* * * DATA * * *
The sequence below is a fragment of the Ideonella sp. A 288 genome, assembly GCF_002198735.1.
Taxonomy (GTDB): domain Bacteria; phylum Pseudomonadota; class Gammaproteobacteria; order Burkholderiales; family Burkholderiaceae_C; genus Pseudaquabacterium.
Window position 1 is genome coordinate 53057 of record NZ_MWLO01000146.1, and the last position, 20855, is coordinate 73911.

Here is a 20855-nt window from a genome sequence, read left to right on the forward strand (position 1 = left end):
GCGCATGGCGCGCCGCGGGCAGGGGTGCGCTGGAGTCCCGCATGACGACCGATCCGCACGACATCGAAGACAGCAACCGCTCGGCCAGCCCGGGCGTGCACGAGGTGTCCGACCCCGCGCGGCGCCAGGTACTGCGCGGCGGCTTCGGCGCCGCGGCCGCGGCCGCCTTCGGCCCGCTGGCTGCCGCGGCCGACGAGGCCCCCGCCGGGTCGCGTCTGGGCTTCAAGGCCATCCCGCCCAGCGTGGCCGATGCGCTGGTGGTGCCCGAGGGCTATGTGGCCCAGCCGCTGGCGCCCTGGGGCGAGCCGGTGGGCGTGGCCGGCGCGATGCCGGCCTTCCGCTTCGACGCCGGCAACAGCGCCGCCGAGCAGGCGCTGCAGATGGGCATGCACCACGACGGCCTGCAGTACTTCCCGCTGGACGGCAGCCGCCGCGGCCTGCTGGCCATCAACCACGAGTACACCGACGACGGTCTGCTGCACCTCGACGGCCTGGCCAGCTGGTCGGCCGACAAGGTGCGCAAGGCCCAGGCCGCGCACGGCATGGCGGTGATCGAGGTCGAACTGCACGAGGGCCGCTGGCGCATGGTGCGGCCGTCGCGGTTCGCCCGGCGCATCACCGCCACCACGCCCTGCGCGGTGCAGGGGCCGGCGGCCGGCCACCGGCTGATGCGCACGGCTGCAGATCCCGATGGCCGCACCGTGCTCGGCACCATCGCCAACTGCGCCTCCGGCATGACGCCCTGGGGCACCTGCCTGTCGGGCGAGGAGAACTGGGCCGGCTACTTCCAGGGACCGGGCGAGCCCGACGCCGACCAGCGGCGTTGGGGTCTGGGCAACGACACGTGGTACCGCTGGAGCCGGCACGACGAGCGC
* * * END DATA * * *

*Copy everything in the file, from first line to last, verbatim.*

The sequence below is a fragment of the Ideonella sp. A 288 genome, assembly GCF_002198735.1.
Taxonomy (GTDB): domain Bacteria; phylum Pseudomonadota; class Gammaproteobacteria; order Burkholderiales; family Burkholderiaceae_C; genus Pseudaquabacterium.
Window position 1 is genome coordinate 53057 of record NZ_MWLO01000146.1, and the last position, 20855, is coordinate 73911.

Here is a 20855-nt window from a genome sequence, read left to right on the forward strand (position 1 = left end):
GCGCATGGCGCGCCGCGGGCAGGGGTGCGCTGGAGTCCCGCATGACGACCGATCCGCACGACATCGAAGACAGCAACCGCTCGGCCAGCCCGGGCGTGCACGAGGTGTCCGACCCCGCGCGGCGCCAGGTACTGCGCGGCGGCTTCGGCGCCGCGGCCGCGGCCGCCTTCGGCCCGCTGGCTGCCGCGGCCGACGAGGCCCCCGCCGGGTCGCGTCTGGGCTTCAAGGCCATCCCGCCCAGCGTGGCCGATGCGCTGGTGGTGCCCGAGGGCTATGTGGCCCAGCCGCTGGCGCCCTGGGGCGAGCCGGTGGGCGTGGCCGGCGCGATGCCGGCCTTCCGCTTCGACGCCGGCAACAGCGCCGCCGAGCAGGCGCTGCAGATGGGCATGCACCACGACGGCCTGCAGTACTTCCCGCTGGACGGCAGCCGCCGCGGCCTGCTGGCCATCAACCACGAGTACACCGACGACGGTCTGCTGCACCTCGACGGCCTGGCCAGCTGGTCGGCCGACAAGGTGCGCAAGGCCCAGGCCGCGCACGGCATGGCGGTGATCGAGGTCGAACTGCACGAGGGCCGCTGGCGCATGGTGCGGCCGTCGCGGTTCGCCCGGCGCATCACCGCCACCACGCCCTGCGCGGTGCAGGGGCCGGCGGCCGGCCACCGGCTGATGCGCACGGCTGCAGATCCCGATGGCCGCACCGTGCTCGGCACCATCGCCAACTGCGCCTCCGGCATGACGCCCTGGGGCACCTGCCTGTCGGGCGAGGAGAACTGGGCCGGCTACTTCCAGGGACCGGGCGAGCCCGACGCCGACCAGCGGCGTTGGGGTCTGGGCAACGACACGTGGTACCGCTGGAGCCGGCACGACGAGCGC